They were still working. They hadn't finished. (past perfect).
Passive: (is cleaned/was cleaned etc.)
He was carried out of the room (past simple passive)
This gate has just been painted. (pres perfect passive.)
Irregular verbs.
When the past simple/past part do not end in 'ed', (for example: I saw/I have seen) then the verb is
With some irregular verbs all three forms - infinitive, past simple and past participle are the same - example, hit
With others the past simple is the same as the past participle but different from the infinitive: example, tell/told.
Last, with some others, all three forms are different: example, wake/woke, woken.
Some verbs can be both regular and irregular. There are 8 of them: burn, dream, lean, learn, smell, spell, spill and spoil. They can be stated thus: burn: burned or burnt. In British English, the irregular form is more usual.
Do not be afraid of irregular verbs. There are far fewer of them than you might think, given the enormous number of words in the English language. In fact I have a list, and there are only 116 of them. That means they are easy to learn - at first you will have to consult a reference book, after that, you will find that you have learned them. There are some native speakers who get them wrong, sadly, so reading cannot always be your guide. Also as usual, there are differences
between American English (Am. E) and British English (B.E). An example is lighted/lit. Americans don't use lit as “Daria lit the lamp” but always say lighted. “She lighted the lamp”. If you want to learn British English, and I presume that you do, or you would not be reading my blog, then be aware of what you read. Otherwise, my advice is as usual - read and listen, every chance you get.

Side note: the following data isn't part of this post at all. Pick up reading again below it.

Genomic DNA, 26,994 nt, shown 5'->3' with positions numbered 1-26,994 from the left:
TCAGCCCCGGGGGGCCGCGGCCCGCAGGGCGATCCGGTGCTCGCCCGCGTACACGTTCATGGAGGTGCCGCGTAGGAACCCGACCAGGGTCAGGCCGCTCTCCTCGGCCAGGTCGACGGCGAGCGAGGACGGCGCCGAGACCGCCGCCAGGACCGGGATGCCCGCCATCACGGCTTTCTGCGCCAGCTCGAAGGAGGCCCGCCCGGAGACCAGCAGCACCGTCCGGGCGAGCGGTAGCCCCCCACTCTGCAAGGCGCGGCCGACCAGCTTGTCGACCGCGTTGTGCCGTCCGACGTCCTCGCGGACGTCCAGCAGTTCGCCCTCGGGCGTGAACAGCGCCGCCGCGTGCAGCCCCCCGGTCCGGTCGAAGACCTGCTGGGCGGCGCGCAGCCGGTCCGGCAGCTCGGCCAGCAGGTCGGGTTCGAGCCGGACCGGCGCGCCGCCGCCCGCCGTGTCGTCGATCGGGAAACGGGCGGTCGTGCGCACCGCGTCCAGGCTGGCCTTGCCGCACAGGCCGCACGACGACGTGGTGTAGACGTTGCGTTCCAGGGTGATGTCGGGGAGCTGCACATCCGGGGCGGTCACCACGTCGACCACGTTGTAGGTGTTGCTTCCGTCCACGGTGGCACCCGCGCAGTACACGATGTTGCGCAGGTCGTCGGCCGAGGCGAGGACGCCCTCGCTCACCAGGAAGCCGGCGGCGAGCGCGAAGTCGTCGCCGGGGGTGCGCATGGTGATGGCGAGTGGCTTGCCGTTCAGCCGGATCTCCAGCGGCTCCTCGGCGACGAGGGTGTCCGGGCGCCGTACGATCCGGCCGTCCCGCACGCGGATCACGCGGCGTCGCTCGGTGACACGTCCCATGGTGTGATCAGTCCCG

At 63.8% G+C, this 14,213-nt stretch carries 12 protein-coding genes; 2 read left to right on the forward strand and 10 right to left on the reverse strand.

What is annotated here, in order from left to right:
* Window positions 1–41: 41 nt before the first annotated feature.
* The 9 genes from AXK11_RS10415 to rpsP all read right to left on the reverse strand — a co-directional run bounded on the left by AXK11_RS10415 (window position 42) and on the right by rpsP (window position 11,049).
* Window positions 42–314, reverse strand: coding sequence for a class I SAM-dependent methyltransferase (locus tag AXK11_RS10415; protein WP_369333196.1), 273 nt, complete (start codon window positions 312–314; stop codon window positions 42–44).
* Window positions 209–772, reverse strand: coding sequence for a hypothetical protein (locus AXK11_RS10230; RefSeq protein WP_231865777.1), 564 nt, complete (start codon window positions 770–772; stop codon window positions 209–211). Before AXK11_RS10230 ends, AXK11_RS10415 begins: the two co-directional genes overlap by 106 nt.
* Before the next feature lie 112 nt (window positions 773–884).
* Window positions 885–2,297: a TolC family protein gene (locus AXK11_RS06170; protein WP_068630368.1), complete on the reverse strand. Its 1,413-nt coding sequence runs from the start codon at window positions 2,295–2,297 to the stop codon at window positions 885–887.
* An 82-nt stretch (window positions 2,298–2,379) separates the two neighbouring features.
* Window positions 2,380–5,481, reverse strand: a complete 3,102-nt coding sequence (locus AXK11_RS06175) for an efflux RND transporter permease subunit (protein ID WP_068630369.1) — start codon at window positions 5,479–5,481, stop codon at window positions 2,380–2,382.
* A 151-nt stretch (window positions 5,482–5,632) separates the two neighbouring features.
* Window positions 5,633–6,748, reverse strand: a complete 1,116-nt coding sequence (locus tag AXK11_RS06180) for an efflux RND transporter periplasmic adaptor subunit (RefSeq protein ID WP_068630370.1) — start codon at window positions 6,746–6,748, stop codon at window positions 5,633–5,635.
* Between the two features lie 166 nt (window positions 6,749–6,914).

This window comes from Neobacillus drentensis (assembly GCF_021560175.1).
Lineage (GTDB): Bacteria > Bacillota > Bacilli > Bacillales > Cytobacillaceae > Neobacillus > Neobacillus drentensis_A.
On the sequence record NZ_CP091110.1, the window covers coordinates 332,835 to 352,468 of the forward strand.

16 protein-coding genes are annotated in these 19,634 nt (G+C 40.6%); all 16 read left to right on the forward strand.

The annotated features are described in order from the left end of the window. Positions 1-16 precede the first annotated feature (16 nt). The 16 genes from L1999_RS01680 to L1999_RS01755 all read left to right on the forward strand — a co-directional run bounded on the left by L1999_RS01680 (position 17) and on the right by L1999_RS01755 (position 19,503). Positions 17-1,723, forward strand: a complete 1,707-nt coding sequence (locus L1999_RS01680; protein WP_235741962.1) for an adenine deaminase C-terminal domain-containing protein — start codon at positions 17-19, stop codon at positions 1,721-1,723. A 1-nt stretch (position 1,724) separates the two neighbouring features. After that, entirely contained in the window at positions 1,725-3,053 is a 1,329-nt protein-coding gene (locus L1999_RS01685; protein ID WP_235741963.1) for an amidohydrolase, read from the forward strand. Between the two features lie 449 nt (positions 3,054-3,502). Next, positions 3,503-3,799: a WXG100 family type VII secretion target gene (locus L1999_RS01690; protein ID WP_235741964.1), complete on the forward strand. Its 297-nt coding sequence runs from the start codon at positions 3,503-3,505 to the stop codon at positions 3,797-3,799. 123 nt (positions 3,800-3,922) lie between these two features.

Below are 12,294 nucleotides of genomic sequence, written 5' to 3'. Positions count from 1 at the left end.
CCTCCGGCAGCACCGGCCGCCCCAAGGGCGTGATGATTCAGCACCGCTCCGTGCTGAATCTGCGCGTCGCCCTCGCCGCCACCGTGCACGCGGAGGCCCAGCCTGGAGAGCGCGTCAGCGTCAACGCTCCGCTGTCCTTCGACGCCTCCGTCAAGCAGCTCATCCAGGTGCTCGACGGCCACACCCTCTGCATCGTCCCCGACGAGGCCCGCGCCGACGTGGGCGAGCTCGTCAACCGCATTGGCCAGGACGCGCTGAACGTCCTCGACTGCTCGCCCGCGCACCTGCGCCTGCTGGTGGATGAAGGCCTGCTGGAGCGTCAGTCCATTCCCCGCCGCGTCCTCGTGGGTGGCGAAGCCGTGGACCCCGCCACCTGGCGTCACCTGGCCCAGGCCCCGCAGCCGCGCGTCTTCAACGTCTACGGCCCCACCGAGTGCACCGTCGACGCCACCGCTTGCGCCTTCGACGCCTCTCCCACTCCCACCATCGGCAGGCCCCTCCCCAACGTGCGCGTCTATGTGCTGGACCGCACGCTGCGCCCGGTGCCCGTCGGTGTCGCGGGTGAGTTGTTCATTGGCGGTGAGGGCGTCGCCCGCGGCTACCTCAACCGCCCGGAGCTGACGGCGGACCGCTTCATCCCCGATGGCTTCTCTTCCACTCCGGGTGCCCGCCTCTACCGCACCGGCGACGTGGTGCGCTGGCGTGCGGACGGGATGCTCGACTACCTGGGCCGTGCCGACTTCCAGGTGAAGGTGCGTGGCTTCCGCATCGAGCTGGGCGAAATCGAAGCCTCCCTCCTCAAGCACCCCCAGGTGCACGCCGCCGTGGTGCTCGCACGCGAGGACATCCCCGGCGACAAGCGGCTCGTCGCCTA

Sunday, 11 March 2012

Some basics

I made this cheat sheet up, for a recent student who needed some help with the basics, even though she is a native English speaker!
It is likely to be a bit too simple for many of my readers, but it may nevertheless be useful. I hope so!
The first section, the rhyme about parts of speech comes from the book, 'I before e, except after c', a book of mnemonics, by Judy Parkinson.
Parts of speech - a way to remember...

Three little words you often see
Are articles: a, an and the

A noun's the name of anything,
As school or garden, toy or swing.

Adjectives tell the type of noun,
As: great, small, pretty, white or brown.

Verbs tell of something being done,
To read, write, count, sing, jump or run

How things are done, the adverbs tell
As: slowly, quickly, badly, well

Conjunctions join the words together
As: men or women, wind and weather.

The preposition stands before
a noun, as in or through a door.

The interjection shows surprise
As: “Oh how pretty!” “Ah, how wise!”

The whole are called the parts of speech
Which reading, writing, speaking teach.

What is a conjunction?
Conjunctions are words used to join together two independent clauses (parts of a sentence.) This FANBOYS memory hint helps if you want to remember them, the most important of which are 'and', 'or' and 'but':
For, And, Nor, But, Or, Yet, So
Commonly confused words with examples.
Part 1.

A. Aloud/Allowed.
Sarah decided that she would read the poem aloud so that she could hear the rhythm.
No skate-boarding allowed here!
“I can't accept that necklace as a gift! It's lovely but it's too expensive.
No skate-boarding allowed here except between the hours of 3 and 6 p.m.
“His loud humming was affecting my ability to concentrate.”
“The sound of the falling rain had a calming effect, nearly putting me to sleep.”
B. Bought/brought.
Leon went to the supermarket today after work, and he bought eggs and butter so that he could make a chocolate cake.
When Sarah went to her sister's house-warming party, she brought a bottle of wine.
When you write an essay you have to cite the books you have used for information.
This is the site where the new offices will be built.